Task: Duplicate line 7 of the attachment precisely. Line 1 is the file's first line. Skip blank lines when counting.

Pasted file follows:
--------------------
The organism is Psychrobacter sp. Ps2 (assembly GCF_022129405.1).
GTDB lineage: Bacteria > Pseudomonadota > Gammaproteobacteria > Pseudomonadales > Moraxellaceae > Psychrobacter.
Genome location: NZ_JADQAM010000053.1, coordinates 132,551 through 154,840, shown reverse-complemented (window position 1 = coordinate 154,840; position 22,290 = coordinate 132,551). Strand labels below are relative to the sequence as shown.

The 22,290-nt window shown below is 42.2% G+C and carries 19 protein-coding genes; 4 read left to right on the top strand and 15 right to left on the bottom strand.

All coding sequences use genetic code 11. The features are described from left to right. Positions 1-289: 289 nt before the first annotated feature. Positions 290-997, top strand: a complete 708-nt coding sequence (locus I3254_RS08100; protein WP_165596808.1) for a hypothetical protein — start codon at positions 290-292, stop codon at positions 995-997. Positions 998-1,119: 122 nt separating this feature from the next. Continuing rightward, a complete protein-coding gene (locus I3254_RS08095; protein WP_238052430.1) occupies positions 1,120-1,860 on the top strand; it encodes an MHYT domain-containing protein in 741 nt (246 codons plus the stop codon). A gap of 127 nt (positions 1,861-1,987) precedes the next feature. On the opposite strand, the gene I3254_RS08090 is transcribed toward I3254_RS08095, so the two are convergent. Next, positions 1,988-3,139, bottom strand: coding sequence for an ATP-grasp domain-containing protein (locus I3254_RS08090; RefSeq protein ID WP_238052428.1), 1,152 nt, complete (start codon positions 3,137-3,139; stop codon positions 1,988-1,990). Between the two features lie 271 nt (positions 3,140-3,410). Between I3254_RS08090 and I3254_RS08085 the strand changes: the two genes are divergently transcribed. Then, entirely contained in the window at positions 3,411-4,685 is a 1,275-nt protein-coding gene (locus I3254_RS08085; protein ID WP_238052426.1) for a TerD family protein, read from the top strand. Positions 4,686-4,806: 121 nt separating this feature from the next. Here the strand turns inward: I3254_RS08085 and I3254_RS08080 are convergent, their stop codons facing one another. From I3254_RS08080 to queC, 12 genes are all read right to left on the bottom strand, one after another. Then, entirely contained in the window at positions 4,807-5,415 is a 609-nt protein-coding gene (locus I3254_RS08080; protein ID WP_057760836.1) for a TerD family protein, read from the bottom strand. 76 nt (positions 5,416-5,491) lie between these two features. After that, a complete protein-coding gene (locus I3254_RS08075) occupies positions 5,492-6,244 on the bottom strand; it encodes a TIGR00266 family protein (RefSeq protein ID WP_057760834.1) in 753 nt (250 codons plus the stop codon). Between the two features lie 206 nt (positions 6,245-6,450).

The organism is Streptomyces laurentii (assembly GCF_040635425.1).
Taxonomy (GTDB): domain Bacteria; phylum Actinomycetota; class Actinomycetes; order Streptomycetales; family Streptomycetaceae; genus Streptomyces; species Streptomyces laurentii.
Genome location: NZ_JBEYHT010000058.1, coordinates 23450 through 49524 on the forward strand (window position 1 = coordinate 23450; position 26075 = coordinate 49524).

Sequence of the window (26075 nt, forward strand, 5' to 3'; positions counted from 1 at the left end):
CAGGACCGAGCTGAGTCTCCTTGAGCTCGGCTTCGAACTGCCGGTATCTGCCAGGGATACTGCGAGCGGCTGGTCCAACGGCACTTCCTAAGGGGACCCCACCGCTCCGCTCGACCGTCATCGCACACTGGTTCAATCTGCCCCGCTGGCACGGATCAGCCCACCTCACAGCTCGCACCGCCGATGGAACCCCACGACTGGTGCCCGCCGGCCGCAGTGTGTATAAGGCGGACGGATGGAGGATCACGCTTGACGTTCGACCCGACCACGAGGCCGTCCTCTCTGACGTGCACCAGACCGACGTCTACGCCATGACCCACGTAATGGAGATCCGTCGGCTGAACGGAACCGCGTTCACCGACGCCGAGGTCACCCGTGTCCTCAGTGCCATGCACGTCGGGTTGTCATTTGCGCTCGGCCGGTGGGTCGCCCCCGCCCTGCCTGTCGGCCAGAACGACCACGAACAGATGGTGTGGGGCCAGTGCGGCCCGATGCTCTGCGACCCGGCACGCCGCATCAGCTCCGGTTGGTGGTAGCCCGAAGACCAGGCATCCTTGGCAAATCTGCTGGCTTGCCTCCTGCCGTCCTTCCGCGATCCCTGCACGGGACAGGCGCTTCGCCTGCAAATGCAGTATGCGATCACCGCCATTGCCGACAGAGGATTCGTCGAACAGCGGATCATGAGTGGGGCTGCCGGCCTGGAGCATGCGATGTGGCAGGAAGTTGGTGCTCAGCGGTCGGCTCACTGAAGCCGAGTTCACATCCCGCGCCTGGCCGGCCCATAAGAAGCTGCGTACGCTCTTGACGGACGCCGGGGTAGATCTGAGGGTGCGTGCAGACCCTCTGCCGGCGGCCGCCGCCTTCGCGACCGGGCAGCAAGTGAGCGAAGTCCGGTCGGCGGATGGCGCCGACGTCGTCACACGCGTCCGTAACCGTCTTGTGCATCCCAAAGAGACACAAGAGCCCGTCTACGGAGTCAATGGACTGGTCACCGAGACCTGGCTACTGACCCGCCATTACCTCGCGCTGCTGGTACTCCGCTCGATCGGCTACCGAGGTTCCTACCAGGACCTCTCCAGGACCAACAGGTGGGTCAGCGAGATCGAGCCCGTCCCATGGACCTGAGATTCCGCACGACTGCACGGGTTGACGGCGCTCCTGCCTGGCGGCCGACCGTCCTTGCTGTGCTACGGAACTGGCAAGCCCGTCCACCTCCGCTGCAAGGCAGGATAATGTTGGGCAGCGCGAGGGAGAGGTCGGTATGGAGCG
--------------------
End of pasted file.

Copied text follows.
Taxonomy (GTDB): domain Bacteria; phylum Actinomycetota; class Actinomycetes; order Streptomycetales; family Streptomycetaceae; genus Streptomyces; species Streptomyces laurentii.